The third wheel in the trio will always be the Hunter Hearst Helmsley vs. Mankind Cage match that opened the show. I think people sometimes forget that Mick Foley helped mold Triple H into a star long before that run of matches in 2000 that solidified Hunter as a main-eventer. Trips cut his teeth in his matches with the Threes Faces of Foley in the summer of ’97, first beating Mankind in the finals of the King of the Ring tournament and later in a well-known Falls Count Anywhere match on Raw. The Cage encounter was one of my favorite matches of that year. It’s not necessarily what I’d call an overly memorable cage match because we’ve seen so many that were better over the last few decades, but it was a memorable match nonetheless. 1997 was really the first year that Trips showed much potential to be more than a mid-card act, by my account. For that reason, it’s entertaining to go back and view what he did that year. The feud with Foley led nicely into his run as the second banana turned leader of Degeneration X.
Undercard match worth viewing: Goldust vs. Brian Pillman (Doc’s Note – Goldust was such an underrated precursor to the Attitude era, which was a generation built on added touches of realism into the product. Goldust was getting real and very personal in stepping back as Dustin Runnels with his wife and daughter warding off the maniacal Loose Cannon. It was a great storyline and they had a solid match in under 10-minutes)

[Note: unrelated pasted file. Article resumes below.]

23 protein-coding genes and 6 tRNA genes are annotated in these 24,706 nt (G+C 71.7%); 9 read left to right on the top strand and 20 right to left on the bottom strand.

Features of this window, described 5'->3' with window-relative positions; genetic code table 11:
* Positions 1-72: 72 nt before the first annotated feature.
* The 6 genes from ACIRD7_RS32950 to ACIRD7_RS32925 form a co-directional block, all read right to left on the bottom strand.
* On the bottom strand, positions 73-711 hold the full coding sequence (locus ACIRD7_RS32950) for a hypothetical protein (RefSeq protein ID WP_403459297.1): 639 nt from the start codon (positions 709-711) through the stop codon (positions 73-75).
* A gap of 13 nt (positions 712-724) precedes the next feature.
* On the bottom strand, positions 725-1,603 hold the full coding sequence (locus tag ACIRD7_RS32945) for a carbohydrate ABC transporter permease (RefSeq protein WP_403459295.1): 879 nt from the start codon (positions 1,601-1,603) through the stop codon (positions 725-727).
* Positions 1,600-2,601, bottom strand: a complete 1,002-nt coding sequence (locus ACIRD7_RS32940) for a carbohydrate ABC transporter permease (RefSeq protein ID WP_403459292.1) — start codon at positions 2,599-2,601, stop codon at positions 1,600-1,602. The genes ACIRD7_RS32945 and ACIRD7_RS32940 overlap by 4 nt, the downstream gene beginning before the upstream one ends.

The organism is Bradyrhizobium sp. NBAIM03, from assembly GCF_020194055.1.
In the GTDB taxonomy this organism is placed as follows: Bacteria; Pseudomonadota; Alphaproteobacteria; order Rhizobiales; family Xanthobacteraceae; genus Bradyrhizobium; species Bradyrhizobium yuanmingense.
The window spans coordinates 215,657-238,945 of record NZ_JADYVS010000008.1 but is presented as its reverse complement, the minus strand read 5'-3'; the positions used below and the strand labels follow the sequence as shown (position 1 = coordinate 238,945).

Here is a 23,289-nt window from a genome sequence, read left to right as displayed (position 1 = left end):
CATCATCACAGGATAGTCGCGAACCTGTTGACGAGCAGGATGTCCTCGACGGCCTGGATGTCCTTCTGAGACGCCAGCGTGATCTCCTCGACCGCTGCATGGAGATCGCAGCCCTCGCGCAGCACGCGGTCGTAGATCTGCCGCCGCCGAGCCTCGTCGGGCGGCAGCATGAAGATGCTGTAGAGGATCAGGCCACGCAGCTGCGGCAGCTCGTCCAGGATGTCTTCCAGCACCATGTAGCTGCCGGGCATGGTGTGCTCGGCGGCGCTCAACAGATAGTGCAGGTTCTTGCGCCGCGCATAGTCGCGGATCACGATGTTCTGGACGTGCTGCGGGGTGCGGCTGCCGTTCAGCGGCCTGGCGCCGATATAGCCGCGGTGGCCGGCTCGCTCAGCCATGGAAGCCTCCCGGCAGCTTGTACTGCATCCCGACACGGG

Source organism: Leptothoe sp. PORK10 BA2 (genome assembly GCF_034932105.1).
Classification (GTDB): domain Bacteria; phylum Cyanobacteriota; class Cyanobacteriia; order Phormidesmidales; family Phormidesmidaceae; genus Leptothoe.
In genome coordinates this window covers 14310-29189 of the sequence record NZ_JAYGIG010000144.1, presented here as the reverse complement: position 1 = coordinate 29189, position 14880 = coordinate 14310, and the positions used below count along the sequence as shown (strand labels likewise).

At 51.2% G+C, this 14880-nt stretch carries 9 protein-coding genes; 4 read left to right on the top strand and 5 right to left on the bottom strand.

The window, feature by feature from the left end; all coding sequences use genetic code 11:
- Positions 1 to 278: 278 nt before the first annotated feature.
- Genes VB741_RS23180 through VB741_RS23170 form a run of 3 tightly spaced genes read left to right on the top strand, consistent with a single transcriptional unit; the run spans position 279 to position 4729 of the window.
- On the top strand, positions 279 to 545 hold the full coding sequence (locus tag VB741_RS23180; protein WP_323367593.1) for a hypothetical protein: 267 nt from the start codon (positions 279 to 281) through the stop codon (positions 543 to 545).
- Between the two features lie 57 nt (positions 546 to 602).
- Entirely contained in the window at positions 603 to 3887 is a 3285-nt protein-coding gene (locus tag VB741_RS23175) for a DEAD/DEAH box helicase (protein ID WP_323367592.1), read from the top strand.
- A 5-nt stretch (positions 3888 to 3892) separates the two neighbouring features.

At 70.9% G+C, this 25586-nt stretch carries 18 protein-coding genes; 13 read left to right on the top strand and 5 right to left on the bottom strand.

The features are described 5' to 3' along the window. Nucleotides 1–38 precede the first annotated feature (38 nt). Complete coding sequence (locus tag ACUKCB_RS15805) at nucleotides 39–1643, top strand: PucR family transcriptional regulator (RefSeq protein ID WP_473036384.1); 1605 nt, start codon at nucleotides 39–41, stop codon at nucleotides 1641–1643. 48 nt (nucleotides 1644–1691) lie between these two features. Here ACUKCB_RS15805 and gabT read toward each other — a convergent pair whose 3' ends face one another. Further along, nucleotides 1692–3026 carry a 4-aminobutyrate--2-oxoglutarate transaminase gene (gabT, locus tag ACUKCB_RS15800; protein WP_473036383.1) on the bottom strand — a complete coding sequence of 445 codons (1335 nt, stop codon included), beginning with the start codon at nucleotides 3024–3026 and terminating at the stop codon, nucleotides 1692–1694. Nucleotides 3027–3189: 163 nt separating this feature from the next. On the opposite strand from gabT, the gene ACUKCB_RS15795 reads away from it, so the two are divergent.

Match of the night
1) Bret Hart vs. Undertaker (****)
2) Steve Austin vs. Owen Hart (***1/2)
3) Mankind vs. Hunter Hearst Helmsley (***1/2)
Wrestler of the night: Bret Hart – You could make an argument that Bret Hart’s run as a heel main-eventer hit its crescendo at Summerslam ’97 by winning the title the way that he did. It was sadly the beginning of the end, as his championship run took a complete backseat to the HBK vs. Taker feud that ensued from HBK’s actions in the match. Nevertheless, he was such an ass hat that you didn’t want to see him win the title (if you were an American, anyway).
The second “Summer of Punk” was an incredible ride, trumping the first one from 2009. CM Punk being elevated to the status of a consistent top star, on the heels of that brilliant promo in late June, got me out of my post-Wrestlemania funk and re-engaged in the product for the warmer months. It was honestly the first time since 2006 that I had paid close attention to wrestling from June to the end of the year and it was all thanks to the Chicago Made Superstar and his loud mouth. I wanted to hear what he was going to say and then I wanted to see how he’d back up what he said in the ring. The fact that the WWE made the call to have a rematch from Money in the Bank between he and John Cena and that they further decided to have each of them hold a version of the WWE Championship (making their match to crown an Undisputed Champion) made me more excited about Summerslam than I’d been in a long time. Just as interesting as seeing the rise of Punk, for me, was watching Cena find a guy that could match his crowd reactions, giving him something new to sink his teeth into. You could tell that Cena truly enjoyed the creative process of facing Punk. It was like he was one of us fans, thrilled to have something to bide our time between the inevitable Mania showdown with The Rock several months later. The Undisputed WWE title match may have ended in controversy, but the 25-minutes prior to the pin was a thing of beauty that some casual fans suggested was better than the MITB match. I don’t agree with that, but it speaks to the hard work put in by both Cena and Punk that anyone would try to argue that.